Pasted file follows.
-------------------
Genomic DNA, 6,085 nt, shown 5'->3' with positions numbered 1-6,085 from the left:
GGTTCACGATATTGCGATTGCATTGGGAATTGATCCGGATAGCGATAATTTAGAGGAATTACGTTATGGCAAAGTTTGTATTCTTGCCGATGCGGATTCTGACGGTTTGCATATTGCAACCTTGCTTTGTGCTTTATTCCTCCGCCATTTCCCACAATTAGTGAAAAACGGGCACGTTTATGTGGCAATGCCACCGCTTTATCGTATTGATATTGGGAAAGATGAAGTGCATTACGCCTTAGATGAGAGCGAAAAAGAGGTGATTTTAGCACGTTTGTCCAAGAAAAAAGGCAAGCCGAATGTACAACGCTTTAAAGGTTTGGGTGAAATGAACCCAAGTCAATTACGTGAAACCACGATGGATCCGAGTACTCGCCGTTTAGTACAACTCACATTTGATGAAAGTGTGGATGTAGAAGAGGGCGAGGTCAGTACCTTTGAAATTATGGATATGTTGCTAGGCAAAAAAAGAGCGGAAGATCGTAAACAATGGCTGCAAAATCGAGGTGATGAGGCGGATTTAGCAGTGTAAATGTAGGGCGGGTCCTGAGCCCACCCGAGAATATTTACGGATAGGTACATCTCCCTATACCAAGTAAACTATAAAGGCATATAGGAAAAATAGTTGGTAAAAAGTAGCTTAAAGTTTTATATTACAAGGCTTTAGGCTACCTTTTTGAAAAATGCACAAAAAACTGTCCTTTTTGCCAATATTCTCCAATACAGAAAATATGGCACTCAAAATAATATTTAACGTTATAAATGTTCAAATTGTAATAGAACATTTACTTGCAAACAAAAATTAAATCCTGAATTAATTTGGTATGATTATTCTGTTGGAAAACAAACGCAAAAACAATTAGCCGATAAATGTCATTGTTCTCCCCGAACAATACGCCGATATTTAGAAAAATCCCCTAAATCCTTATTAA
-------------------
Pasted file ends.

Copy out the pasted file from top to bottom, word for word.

Genomic DNA, 6,085 nt, shown 5'->3' with positions numbered 1-6,085 from the left:
GGTTCACGATATTGCGATTGCATTGGGAATTGATCCGGATAGCGATAATTTAGAGGAATTACGTTATGGCAAAGTTTGTATTCTTGCCGATGCGGATTCTGACGGTTTGCATATTGCAACCTTGCTTTGTGCTTTATTCCTCCGCCATTTCCCACAATTAGTGAAAAACGGGCACGTTTATGTGGCAATGCCACCGCTTTATCGTATTGATATTGGGAAAGATGAAGTGCATTACGCCTTAGATGAGAGCGAAAAAGAGGTGATTTTAGCACGTTTGTCCAAGAAAAAAGGCAAGCCGAATGTACAACGCTTTAAAGGTTTGGGTGAAATGAACCCAAGTCAATTACGTGAAACCACGATGGATCCGAGTACTCGCCGTTTAGTACAACTCACATTTGATGAAAGTGTGGATGTAGAAGAGGGCGAGGTCAGTACCTTTGAAATTATGGATATGTTGCTAGGCAAAAAAAGAGCGGAAGATCGTAAACAATGGCTGCAAAATCGAGGTGATGAGGCGGATTTAGCAGTGTAAATGTAGGGCGGGTCCTGAGCCCACCCGAGAATATTTACGGATAGGTACATCTCCCTATACCAAGTAAACTATAAAGGCATATAGGAAAAATAGTTGGTAAAAAGTAGCTTAAAGTTTTATATTACAAGGCTTTAGGCTACCTTTTTGAAAAATGCACAAAAAACTGTCCTTTTTGCCAATATTCTCCAATACAGAAAATATGGCACTCAAAATAATATTTAACGTTATAAATGTTCAAATTGTAATAGAACATTTACTTGCAAACAAAAATTAAATCCTGAATTAATTTGGTATGATTATTCTGTTGGAAAACAAACGCAAAAACAATTAGCCGATAAATGTCATTGTTCTCCCCGAACAATACGCCGATATTTAGAAAAATCCCCTAAATCCTTATTAA